there is only a Zikah when there is *one* Yavam, but not when there are
*two* (because how can a woman be considered married to two men).
(a) If, whilst Leining the Megilah, he discovers some letters, words or even
Pesukim, missing - the Ba'al Korei reads them by heart.
(b) We reconcile this with another Beraisa, which invalidates a Megilah
whose letters are very faint (to the point that no ink remains) - by
establishing the latter when *all* the letters were written like that.
(c) It is not in order ...
1. ... for a Ba'al Korei who omits a Pasuk to make it up after he has
finished reading - because the Megilah must be read in order, as we have
2. ... for someone who comes into Shul in time for the second half of the
Megilah, to listen to the second half first, and the first half afterwards -
because the above Din extends even to inverting the chapters.
(a) We learned in our Mishnah that someone who reads the Megilah 'Misnamnem'
is Yotze. 'Misnamnem means - that he is dozing to the extent that he can
respond when he is called. He cannot answer a question that requires a
logical answer, but remembers the logic when he is reminded.
(b) We also learned in our Mishnah that if someone reads the Megilah whilst
writing it, he is Yotze, provided he had Kavanah. The problem with this is -
that if he read the Pasuk first before writing it, then he would have been
reading it by heart; whereas if he wrote it first and then read it, he would
have been reading from an incomplete Megilah, which everyone agrees, is
(c) We resolve this problem - by establishing the case, when he copied the
Megilah from a Kasher Megilah, reading each Pasuk before writing it.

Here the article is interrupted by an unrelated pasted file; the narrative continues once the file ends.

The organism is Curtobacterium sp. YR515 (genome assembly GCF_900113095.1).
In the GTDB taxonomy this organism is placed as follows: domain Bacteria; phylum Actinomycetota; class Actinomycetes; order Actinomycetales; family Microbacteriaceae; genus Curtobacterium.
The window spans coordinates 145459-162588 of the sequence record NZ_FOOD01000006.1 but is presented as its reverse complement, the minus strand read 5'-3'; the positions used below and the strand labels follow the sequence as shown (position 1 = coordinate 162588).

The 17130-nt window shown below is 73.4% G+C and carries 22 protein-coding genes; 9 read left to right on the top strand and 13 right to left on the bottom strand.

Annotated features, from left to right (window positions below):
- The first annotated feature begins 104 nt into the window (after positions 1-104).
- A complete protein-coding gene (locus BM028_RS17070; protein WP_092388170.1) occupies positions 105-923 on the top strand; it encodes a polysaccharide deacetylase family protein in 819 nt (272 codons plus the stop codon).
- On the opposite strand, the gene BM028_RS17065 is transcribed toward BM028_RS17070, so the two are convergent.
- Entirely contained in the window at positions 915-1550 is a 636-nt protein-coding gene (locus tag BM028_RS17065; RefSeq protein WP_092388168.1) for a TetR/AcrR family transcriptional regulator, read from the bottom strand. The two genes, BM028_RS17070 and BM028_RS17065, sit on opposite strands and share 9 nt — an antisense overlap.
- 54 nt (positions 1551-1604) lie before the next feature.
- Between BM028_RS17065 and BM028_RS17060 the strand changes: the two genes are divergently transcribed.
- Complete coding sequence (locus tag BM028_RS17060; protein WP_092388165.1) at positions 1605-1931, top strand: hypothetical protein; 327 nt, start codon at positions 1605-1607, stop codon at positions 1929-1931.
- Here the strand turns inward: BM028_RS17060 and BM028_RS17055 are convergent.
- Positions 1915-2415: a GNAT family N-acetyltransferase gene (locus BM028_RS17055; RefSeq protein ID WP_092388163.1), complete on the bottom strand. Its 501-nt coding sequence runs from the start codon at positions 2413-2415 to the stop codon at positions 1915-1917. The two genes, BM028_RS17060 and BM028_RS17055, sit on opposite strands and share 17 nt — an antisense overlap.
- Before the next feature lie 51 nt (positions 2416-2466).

(d) This is not a proof for Rebbi Yochanan, who says that a Megilah cannot
be written from memory, but that every single letter must be copied from a
Kasher Megilah - because it could be speaking when he just happened to do so
(but not because he is obligated to).
(a) Rebbi Yochanan (who forbids even one letter of the Megilah to be written
by heart) explains the Beraisa, where Rebbi Shimon ben Elazar relates how
Rebbi Meir (who was a Sofer) once arrived in Asia (to fix a leap-year)
around Purim time, and, finding no Megilah there, he wrote one by heart -
that Rebbi Meir was different, because he was an expert, and was not prone
to make mistakes.
(b) Rav Chisda forbid Rebbi Chananel (who was also an expert like Rebbi
Meir) to do likewise - because it was not a case of emergency (as was the
case of Rebbi Meir).
(c) Tefilin and Mezuzos do not need to be copied - because they are
relatively short, and it is feasible for Sofrim to learn them without
(a) 'Sirtut' - is the scratching of lines on the parchment (to ensure that
the lines are straight), underneath which the Sofer writes the text.
(b) It is ...
(c) The source for the Halachos of what may and may not be written by heart
and what does need Sirtut and what does not - is Halachah le'Moshe mi'Sinai.
- ... not necessary to make Sirtut on Tefilin.
- ... necessary to make Sirtut on Mezuzos.